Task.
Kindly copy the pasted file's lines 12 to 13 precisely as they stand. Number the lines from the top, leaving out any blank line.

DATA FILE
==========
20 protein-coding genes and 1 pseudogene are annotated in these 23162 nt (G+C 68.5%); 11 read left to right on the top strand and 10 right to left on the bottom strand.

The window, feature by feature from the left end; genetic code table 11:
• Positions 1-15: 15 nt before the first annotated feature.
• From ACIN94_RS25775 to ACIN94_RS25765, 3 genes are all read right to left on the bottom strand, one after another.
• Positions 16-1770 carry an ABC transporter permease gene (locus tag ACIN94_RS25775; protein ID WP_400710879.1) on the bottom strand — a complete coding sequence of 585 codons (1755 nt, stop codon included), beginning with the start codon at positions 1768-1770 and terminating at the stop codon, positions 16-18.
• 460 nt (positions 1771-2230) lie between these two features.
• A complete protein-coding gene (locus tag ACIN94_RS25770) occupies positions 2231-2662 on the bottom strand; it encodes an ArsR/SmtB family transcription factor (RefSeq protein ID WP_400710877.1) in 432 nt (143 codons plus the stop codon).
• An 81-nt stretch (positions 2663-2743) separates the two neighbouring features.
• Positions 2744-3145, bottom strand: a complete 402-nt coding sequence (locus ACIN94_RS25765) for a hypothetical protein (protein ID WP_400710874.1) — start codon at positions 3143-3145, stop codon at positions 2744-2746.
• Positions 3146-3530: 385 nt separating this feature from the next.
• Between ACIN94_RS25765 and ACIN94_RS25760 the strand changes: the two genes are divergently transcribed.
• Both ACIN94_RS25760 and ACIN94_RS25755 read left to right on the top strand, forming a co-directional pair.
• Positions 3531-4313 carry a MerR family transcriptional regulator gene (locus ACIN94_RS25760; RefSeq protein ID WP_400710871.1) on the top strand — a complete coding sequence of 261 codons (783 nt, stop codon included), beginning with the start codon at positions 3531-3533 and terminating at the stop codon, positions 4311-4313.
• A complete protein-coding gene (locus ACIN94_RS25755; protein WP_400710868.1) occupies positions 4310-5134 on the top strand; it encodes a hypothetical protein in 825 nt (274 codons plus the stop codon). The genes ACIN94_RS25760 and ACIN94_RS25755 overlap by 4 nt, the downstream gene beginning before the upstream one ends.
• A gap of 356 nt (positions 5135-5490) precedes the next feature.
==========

• Both ACIN94_RS25760 and ACIN94_RS25755 read left to right on the top strand, forming a co-directional pair.
• Positions 3531-4313 carry a MerR family transcriptional regulator gene (locus ACIN94_RS25760; RefSeq protein ID WP_400710871.1) on the top strand — a complete coding sequence of 261 codons (783 nt, stop codon included), beginning with the start codon at positions 3531-3533 and terminating at the stop codon, positions 4311-4313.